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I am Andreas. Day time programmer and technical consultant. Night time musician and game developer.

Thursday, May 18, 2006

Review: Sin Episodes: Emergence

I'm one of those crazy people that really, really enjoyed the original Sin, in spite of its crazy bugs, terrible script and retarded characters, or perhaps because of. Sin, as with most of Ritual's games, has an air of audacity to it that i always found deeply refreshing, with its giant chested antagonists and wisecracking beefcake jerk protagonist. Even the annoying hacker kid somehow lent the experience a coherence that many "smarter" games can only dream to match.
So naturally, i've been excited out of my mind about Emergence.

What was i hoping to see?

* Hacking into people's bank accounts to steal their cash.
* Bizarre one-liners and bad jokes from mr John Blade, aka The Most Notoriously Unsympathetic Protagonist In History.
* T&A across the board.
* Some needlessly complex interaction to frustrate the hell out of me.
* Some kind of retarded mutant that makes no sense and has all kinds of muscles.

What did i get?

A pretty, quiet, polished shooter that was over about as fast as i expected it to be, but contained only cruel teases as to the greatness of Sin's mindshattering retardation. I have MILES of goodwill as far as Sin and Ritual goes. I think Ritual are mad testosterone-fuelled artist geniuses that are in sore need of technology help, and are necessary in the ecosystem of the game industry much like defecation is necessary to the human digestive system. Ritual have always represented catharsis at its purest (though sometimes at it's most flawed) with their unapologetically derivative but sparklingly polished creations. I still look at their Heavy Metal FAKK game and consider it a work of art, even though it plays like a cactus in the small intestine. Sin was and still is their magnum opus, sporting impressive levels of interaction, visceral combat, levels packed with set piece battles and more idiotic action movie dialogue than both Bad Boys movies put together. Emergence brings only a morsel of this vision with it.

I might as well get down with the stuff i liked.

Emergence looks as coherent as any Ritual game before it, with one particularly impressive climb up a skyscraper as a standout. Freeport really looks like a town you want to explore or at least blow up good. In terms of creativity it's not a mind shattering experience, but it looks together, tight and makes sense, and i liked it a lot. This coherence extends to everything, colors, uniforms, weapon designs, menus, dialogue.. Freeport is as realized as any game world, and i'm looking forward to more of it.

The weapons, although there are only 3, really do their work very well. The gunplay is always visceral and fast paced, and Emergence marks the return of The Single Most Awesome Handgun In The History Of Ridiculously Huge Handguns. This thing looks *insane* and takes heads off left and right. Emergence sports a headshot effect that never ceases to amuse, and blowing off heads at a distance with the handgun always made me smile. Most enemies, although there aren't many of them, die in creative ways that are always visceral and sometimes utterly hilarious, which is 50% of what makes a shooter experience right there. The limited arsenal holds together just fine for the duration of this experience, and i didn't find myself missing any more. Having only 3 to switch between keeps the action fast and tight, and i liked it a lot.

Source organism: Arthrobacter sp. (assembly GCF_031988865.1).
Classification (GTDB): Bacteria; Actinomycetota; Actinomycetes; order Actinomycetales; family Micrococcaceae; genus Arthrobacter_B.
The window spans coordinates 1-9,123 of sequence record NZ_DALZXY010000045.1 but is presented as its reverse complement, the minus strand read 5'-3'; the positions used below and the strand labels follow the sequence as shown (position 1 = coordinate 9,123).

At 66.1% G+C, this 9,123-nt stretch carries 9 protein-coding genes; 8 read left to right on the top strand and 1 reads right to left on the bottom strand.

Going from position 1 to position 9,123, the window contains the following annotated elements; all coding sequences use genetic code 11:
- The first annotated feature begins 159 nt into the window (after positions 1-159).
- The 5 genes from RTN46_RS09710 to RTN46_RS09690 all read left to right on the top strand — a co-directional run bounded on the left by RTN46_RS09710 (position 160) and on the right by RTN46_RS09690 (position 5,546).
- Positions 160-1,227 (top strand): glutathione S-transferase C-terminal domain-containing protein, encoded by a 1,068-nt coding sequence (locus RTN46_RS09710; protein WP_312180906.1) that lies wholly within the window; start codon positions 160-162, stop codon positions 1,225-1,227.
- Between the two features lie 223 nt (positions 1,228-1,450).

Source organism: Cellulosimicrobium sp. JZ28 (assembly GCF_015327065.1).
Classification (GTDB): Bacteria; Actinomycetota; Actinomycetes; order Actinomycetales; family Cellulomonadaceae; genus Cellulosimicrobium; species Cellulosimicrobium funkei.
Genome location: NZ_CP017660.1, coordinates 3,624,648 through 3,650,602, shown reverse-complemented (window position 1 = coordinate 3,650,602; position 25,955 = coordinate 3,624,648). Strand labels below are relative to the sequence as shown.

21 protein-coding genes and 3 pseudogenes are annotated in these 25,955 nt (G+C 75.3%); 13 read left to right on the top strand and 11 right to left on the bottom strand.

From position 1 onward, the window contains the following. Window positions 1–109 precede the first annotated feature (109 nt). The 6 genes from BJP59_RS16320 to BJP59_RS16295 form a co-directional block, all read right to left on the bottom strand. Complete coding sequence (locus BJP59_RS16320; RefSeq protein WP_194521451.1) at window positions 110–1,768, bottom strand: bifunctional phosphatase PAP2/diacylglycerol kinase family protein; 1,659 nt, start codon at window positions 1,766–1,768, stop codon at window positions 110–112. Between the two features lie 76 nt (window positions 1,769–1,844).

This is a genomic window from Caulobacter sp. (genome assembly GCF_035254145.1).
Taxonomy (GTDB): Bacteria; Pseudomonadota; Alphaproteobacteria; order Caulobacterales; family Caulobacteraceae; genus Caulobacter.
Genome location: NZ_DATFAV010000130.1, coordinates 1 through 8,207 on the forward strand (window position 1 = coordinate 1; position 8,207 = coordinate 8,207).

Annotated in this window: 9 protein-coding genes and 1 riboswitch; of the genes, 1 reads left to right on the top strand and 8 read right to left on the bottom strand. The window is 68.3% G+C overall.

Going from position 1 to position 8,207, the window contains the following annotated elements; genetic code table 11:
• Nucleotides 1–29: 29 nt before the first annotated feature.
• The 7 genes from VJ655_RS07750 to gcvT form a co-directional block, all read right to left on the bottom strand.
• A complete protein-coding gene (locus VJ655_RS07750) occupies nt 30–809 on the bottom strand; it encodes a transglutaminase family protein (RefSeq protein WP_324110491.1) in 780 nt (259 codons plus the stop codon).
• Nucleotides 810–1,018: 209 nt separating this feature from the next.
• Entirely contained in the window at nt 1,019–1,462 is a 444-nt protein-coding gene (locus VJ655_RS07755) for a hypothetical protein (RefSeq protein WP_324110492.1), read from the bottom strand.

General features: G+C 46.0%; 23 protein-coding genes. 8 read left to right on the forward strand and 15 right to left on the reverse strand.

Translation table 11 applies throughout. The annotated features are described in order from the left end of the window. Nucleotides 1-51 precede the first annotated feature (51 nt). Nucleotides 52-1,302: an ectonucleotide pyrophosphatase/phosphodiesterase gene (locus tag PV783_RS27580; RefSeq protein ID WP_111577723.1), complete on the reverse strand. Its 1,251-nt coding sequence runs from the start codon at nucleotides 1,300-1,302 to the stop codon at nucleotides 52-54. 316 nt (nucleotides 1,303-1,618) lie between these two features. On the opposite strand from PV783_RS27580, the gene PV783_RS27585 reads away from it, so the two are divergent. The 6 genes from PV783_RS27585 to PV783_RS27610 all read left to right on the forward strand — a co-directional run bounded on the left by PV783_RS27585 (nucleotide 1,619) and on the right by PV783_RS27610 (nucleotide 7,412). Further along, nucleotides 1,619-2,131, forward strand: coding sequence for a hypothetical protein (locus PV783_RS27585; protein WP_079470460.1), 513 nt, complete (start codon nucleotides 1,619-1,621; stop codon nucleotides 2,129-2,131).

Now for the rough edges...

Motormouth Blade keeps his mouth shut for the entire adventure (!!!!), and leaves the wisecracking to his largely uninteresting partner, Jessica. Her delivery is flat, and she keeps putting you in situations of terrible danger for the sake of her own pet peeve with the main antagonist of this episode, a drug dealer type named Radek. As a result, i kept wanting to kick her face in, or at least hoped Blade would tell her to shut her yap even ONCE. But no. Ever the silent feller. Freeman can be a silent protagonist because his character is in his ESSENCE, being intellectual rebellion. John Blade is no intellectual; he's an ass-kicker and a name-taker. His rebellion is about fist against face and spitting on corpses, a rebellion against what is socially acceptable. For episode 2, i hope Ritual let this guy speak up, because his wisecracking bs is ESSENTIAL to the Sin experience.

Worse is the detachment you feel from the storyline. Emergence is a game that demands prior knowledge of the Sin universe, and as such is really really hard to get into if you don't have it fresh in mind. The story, being the beginning episode of i don't know what, is shallow and simple, taking you through a short lived chase after this Radek guy, who i have no real reason to want dead other than Jessica's constant bantering about how big of an a-hole he is. So the real reason to fight is simply that everyone apparently wants you dead, and that's not good enough by my book. I felt detached throughout, and it became more about gameplay than experiencing a game world.

Emergence is a game that has the spirit but lacks the soul, and most importantly it lacks the insane audacity and over the top action movie feel Sin'98 had in spades. John Blade's silence is the biggest culprit here. Here's a character that's pretty damn hard to like from the beginning, and when all he ever says is "come in jessica, what's up jessica, come in JC" etc, what are we supposed to feel for him? John Blade MUST SPEAK, lest he become generic. And generic is the last thing Emergence needs.

Was it worth the 20 bucks? I think so. It's a solid shooter experience that's thoroughly enjoyable purely on the merits of its visceral shooty nature and coherent art direction. Is it worth another 20 for episode 2? I hope so, because i will be paying.

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